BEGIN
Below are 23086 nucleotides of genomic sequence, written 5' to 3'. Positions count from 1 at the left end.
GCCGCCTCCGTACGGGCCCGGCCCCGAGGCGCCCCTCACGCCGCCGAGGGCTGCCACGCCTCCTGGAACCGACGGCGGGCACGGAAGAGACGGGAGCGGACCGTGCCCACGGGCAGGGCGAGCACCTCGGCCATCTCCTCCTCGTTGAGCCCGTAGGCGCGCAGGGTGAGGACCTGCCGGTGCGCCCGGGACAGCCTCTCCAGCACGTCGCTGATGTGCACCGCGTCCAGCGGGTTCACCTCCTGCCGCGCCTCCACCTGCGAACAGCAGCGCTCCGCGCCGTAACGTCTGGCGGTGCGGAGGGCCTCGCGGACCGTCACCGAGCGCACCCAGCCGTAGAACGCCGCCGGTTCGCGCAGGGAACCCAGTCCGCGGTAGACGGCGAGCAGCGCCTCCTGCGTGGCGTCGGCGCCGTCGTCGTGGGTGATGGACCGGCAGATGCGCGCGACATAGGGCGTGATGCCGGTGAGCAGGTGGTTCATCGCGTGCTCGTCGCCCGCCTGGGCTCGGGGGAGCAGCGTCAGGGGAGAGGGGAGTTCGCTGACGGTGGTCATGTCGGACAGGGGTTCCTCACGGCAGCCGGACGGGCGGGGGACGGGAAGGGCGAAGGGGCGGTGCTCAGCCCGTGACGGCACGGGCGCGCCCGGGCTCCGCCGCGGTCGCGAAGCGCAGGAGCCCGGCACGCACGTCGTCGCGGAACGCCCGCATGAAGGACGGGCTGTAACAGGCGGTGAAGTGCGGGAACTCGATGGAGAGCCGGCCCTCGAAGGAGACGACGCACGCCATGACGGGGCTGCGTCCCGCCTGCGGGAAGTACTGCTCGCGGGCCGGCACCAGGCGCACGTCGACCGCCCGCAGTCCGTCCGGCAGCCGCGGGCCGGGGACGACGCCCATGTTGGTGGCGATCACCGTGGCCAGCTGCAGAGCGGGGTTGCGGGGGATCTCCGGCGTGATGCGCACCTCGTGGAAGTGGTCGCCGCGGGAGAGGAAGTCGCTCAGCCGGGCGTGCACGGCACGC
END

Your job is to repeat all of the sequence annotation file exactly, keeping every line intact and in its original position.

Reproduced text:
Below are 23086 nucleotides of genomic sequence, written 5' to 3'. Positions count from 1 at the left end.
GCCGCCTCCGTACGGGCCCGGCCCCGAGGCGCCCCTCACGCCGCCGAGGGCTGCCACGCCTCCTGGAACCGACGGCGGGCACGGAAGAGACGGGAGCGGACCGTGCCCACGGGCAGGGCGAGCACCTCGGCCATCTCCTCCTCGTTGAGCCCGTAGGCGCGCAGGGTGAGGACCTGCCGGTGCGCCCGGGACAGCCTCTCCAGCACGTCGCTGATGTGCACCGCGTCCAGCGGGTTCACCTCCTGCCGCGCCTCCACCTGCGAACAGCAGCGCTCCGCGCCGTAACGTCTGGCGGTGCGGAGGGCCTCGCGGACCGTCACCGAGCGCACCCAGCCGTAGAACGCCGCCGGTTCGCGCAGGGAACCCAGTCCGCGGTAGACGGCGAGCAGCGCCTCCTGCGTGGCGTCGGCGCCGTCGTCGTGGGTGATGGACCGGCAGATGCGCGCGACATAGGGCGTGATGCCGGTGAGCAGGTGGTTCATCGCGTGCTCGTCGCCCGCCTGGGCTCGGGGGAGCAGCGTCAGGGGAGAGGGGAGTTCGCTGACGGTGGTCATGTCGGACAGGGGTTCCTCACGGCAGCCGGACGGGCGGGGGACGGGAAGGGCGAAGGGGCGGTGCTCAGCCCGTGACGGCACGGGCGCGCCCGGGCTCCGCCGCGGTCGCGAAGCGCAGGAGCCCGGCACGCACGTCGTCGCGGAACGCCCGCATGAAGGACGGGCTGTAACAGGCGGTGAAGTGCGGGAACTCGATGGAGAGCCGGCCCTCGAAGGAGACGACGCACGCCATGACGGGGCTGCGTCCCGCCTGCGGGAAGTACTGCTCGCGGGCCGGCACCAGGCGCACGTCGACCGCCCGCAGTCCGTCCGGCAGCCGCGGGCCGGGGACGACGCCCATGTTGGTGGCGATCACCGTGGCCAGCTGCAGAGCGGGGTTGCGGGGGATCTCCGGCGTGATGCGCACCTCGTGGAAGTGGTCGCCGCGGGAGAGGAAGTCGCTCAGCCGGGCGTGCACGGCACGC